7. If you must give favors, give food. Don't give your guests something they're just going to throw away. No one in the history of party planning has ever gone wrong with a light snack. Definitely do not D.I.Y. anything. (See above.)

8. Limit your options.  A lot of things were simply out of budget. But honestly? THANK GOD. There are too many options out there, and limitations are your friend. The name of the game in wedding planning is eliminating as many possibilities as fast as possible. If you're pretty sure you don't want to get married in a barn, put your blinders on and stop looking at barns.

9. Ask (politely!) for discounts. Hey, it can't hurt.

10. Treat thy bridesmaids as thou would like to be treated. I'm not talking no diet commands and no haircut lectures. That's table stakes. I mean don't pick a bridesmaid dress that would look good on you but not them. There are more body types than stars in the sky; maybe give them a choice of five dresses and let each pick her fave. It's not the end of the world if they don't match. Don't ask them to spend a fortune on something they'll never wear again, and give them some sort of thank you at the end.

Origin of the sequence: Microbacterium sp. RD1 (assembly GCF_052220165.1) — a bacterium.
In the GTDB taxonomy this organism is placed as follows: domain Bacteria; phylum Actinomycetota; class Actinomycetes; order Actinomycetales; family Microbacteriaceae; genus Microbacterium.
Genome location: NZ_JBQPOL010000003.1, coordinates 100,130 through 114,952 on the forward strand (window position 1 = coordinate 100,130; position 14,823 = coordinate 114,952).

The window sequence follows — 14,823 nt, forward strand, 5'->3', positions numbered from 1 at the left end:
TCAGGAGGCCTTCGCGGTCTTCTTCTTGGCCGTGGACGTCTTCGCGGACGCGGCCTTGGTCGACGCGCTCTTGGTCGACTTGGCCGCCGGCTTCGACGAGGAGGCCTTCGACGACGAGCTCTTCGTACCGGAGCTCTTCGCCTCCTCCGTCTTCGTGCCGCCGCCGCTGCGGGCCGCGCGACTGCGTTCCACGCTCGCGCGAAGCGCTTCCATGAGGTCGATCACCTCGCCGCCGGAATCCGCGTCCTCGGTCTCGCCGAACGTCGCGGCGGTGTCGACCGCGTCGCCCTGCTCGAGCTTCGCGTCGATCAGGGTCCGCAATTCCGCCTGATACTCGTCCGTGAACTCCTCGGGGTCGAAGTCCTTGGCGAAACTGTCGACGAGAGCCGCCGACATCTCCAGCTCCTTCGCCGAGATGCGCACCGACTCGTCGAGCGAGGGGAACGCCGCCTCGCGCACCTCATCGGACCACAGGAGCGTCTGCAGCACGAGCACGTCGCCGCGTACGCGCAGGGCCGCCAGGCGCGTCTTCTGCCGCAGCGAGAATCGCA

11. There is no perfect dress. You're probably not a paragon, and you're not marrying one, either. We live in the world of reality, not Platonic ideals. So do yourself a favor and pick a gown that's beautiful and within budget. Don't let the dress shopping drag on until the entire experience curdles.

12. Ask yourself: Who actually cares? Agonizing over whether to have a champagne toast, or pay for chiavari chairs, or (god forbid) shell out for peonies? Here's a question you should seriously ask yourself: Are my guests really going to care? Because this is technically a celebration of you, but REALLY it's an enormous party that you're throwing for your friends and family. This is not your fifth birthday party at McDonalds. You are hosting these people that you love. Every decision should come down to whether the guests like it, appreciate it, or notice it at all.

Remind yourself (as others have reminded me) that people care about the dancing, the food and whether a good time was had by all. They don't care about how much painstaking effort you put into the hand-aged programs and the very firm email you wrote to get the perfect amount of greenery in the centerpieces. You're better off focusing on the broad strokes that best facilitate the party than bothering overmuch with piddly stuff.

13. Have fun. Unless you are Olivia Pope and thrive on details and chaos, it's easy to get overwhelmed. (Yes, even if your plan is simply to order 25 pizzas and surprise all your buds at a bar, you still have to write the ceremony, write up the invites, etc., etc.) But this is fun! It's a happy occasion! Go forth and drink and dance! And remember, as long as you're married at the end of the night, it was a success.

Thursday, June 26, 2014

Cream and Purple Vintage Scroll Posh Wedding

Gold Zebra Stripe Home Decor